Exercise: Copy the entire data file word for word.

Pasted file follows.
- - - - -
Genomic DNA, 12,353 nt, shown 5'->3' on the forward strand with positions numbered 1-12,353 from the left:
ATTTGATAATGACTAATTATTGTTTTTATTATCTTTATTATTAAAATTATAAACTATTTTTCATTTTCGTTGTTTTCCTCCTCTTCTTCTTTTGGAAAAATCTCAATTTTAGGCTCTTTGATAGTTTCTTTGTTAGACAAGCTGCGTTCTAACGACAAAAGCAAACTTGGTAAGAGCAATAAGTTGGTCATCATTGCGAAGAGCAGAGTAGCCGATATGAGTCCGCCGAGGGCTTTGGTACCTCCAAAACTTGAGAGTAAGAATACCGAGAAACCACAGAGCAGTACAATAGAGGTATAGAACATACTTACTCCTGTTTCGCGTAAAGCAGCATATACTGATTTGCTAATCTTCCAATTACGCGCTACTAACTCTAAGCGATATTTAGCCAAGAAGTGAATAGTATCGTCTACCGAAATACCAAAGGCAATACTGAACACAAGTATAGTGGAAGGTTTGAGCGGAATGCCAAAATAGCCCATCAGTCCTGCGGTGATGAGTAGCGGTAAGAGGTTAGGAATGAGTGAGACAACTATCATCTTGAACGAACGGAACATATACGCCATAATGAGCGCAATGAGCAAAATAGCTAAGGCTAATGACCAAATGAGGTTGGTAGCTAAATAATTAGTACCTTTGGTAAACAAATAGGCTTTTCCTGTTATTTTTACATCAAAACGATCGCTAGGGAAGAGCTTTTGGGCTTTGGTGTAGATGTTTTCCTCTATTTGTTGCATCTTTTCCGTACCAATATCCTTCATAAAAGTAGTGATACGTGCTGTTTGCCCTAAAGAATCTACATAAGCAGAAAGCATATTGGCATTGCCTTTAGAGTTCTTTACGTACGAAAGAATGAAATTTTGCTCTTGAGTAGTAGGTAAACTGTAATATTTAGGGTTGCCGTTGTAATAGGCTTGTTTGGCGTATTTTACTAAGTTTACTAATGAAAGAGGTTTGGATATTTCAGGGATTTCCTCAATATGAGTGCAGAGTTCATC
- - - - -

Genomic DNA, 12,353 nt, shown 5'->3' on the forward strand with positions numbered 1-12,353 from the left:
ATTTGATAATGACTAATTATTGTTTTTATTATCTTTATTATTAAAATTATAAACTATTTTTCATTTTCGTTGTTTTCCTCCTCTTCTTCTTTTGGAAAAATCTCAATTTTAGGCTCTTTGATAGTTTCTTTGTTAGACAAGCTGCGTTCTAACGACAAAAGCAAACTTGGTAAGAGCAATAAGTTGGTCATCATTGCGAAGAGCAGAGTAGCCGATATGAGTCCGCCGAGGGCTTTGGTACCTCCAAAACTTGAGAGTAAGAATACCGAGAAACCACAGAGCAGTACAATAGAGGTATAGAACATACTTACTCCTGTTTCGCGTAAAGCAGCATATACTGATTTGCTAATCTTCCAATTACGCGCTACTAACTCTAAGCGATATTTAGCCAAGAAGTGAATAGTATCGTCTACCGAAATACCAAAGGCAATACTGAACACAAGTATAGTGGAAGGTTTGAGCGGAATGCCAAAATAGCCCATCAGTCCTGCGGTGATGAGTAGCGGTAAGAGGTTAGGAATGAGTGAGACAACTATCATCTTGAACGAACGGAACATATACGCCATAATGAGCGCAATGAGCAAAATAGCTAAGGCTAATGACCAAATGAGGTTGGTAGCTAAATAATTAGTACCTTTGGTAAACAAATAGGCTTTTCCTGTTATTTTTACATCAAAACGATCGCTAGGGAAGAGCTTTTGGGCTTTGGTGTAGATGTTTTCCTCTATTTGTTGCATCTTTTCCGTACCAATATCCTTCATAAAAGTAGTGATACGTGCTGTTTGCCCTAAAGAATCTACATAAGCAGAAAGCATATTGGCATTGCCTTTAGAGTTCTTTACGTACGAAAGAATGAAATTTTGCTCTTGAGTAGTAGGTAAACTGTAATATTTAGGGTTGCCGTTGTAATAGGCTTGTTTGGCGTATTTTACTAAGTTTACTAATGAAAGAGGTTTGGATATTTCAGGGATTTCCTCAATATGAGTGCAGAGTTCATC